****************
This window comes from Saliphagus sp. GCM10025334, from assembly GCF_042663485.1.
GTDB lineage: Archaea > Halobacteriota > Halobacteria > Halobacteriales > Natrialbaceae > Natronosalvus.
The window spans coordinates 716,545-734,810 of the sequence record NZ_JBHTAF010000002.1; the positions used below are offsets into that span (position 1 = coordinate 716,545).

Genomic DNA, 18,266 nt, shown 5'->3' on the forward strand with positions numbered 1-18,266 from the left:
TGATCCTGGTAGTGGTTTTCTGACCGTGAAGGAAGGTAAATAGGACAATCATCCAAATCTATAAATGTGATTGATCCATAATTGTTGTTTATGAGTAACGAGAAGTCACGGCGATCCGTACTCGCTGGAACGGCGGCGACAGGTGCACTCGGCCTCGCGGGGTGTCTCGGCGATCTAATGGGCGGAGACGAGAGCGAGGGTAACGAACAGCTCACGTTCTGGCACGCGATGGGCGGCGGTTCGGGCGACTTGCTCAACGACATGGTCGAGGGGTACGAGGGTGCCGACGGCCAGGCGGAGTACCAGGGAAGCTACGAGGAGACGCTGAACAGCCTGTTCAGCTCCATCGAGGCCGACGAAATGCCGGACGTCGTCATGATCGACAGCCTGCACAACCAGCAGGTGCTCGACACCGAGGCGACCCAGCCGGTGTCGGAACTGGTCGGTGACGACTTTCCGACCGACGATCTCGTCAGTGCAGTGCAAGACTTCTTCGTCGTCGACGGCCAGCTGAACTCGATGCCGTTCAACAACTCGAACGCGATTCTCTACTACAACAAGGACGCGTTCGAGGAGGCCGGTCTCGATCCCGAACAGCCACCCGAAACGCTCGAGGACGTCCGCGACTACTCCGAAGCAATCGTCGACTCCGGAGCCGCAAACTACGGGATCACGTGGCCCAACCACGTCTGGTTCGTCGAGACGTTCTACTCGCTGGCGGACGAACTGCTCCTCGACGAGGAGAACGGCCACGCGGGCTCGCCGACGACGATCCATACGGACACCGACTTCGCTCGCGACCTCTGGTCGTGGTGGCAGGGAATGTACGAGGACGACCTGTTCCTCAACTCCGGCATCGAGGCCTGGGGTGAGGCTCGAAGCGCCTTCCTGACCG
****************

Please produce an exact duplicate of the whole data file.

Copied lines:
This window comes from Saliphagus sp. GCM10025334, from assembly GCF_042663485.1.
GTDB lineage: Archaea > Halobacteriota > Halobacteria > Halobacteriales > Natrialbaceae > Natronosalvus.
The window spans coordinates 716,545-734,810 of the sequence record NZ_JBHTAF010000002.1; the positions used below are offsets into that span (position 1 = coordinate 716,545).

Genomic DNA, 18,266 nt, shown 5'->3' on the forward strand with positions numbered 1-18,266 from the left:
TGATCCTGGTAGTGGTTTTCTGACCGTGAAGGAAGGTAAATAGGACAATCATCCAAATCTATAAATGTGATTGATCCATAATTGTTGTTTATGAGTAACGAGAAGTCACGGCGATCCGTACTCGCTGGAACGGCGGCGACAGGTGCACTCGGCCTCGCGGGGTGTCTCGGCGATCTAATGGGCGGAGACGAGAGCGAGGGTAACGAACAGCTCACGTTCTGGCACGCGATGGGCGGCGGTTCGGGCGACTTGCTCAACGACATGGTCGAGGGGTACGAGGGTGCCGACGGCCAGGCGGAGTACCAGGGAAGCTACGAGGAGACGCTGAACAGCCTGTTCAGCTCCATCGAGGCCGACGAAATGCCGGACGTCGTCATGATCGACAGCCTGCACAACCAGCAGGTGCTCGACACCGAGGCGACCCAGCCGGTGTCGGAACTGGTCGGTGACGACTTTCCGACCGACGATCTCGTCAGTGCAGTGCAAGACTTCTTCGTCGTCGACGGCCAGCTGAACTCGATGCCGTTCAACAACTCGAACGCGATTCTCTACTACAACAAGGACGCGTTCGAGGAGGCCGGTCTCGATCCCGAACAGCCACCCGAAACGCTCGAGGACGTCCGCGACTACTCCGAAGCAATCGTCGACTCCGGAGCCGCAAACTACGGGATCACGTGGCCCAACCACGTCTGGTTCGTCGAGACGTTCTACTCGCTGGCGGACGAACTGCTCCTCGACGAGGAGAACGGCCACGCGGGCTCGCCGACGACGATCCATACGGACACCGACTTCGCTCGCGACCTCTGGTCGTGGTGGCAGGGAATGTACGAGGACGACCTGTTCCTCAACTCCGGCATCGAGGCCTGGGGTGAGGCTCGAAGCGCCTTCCTGACCG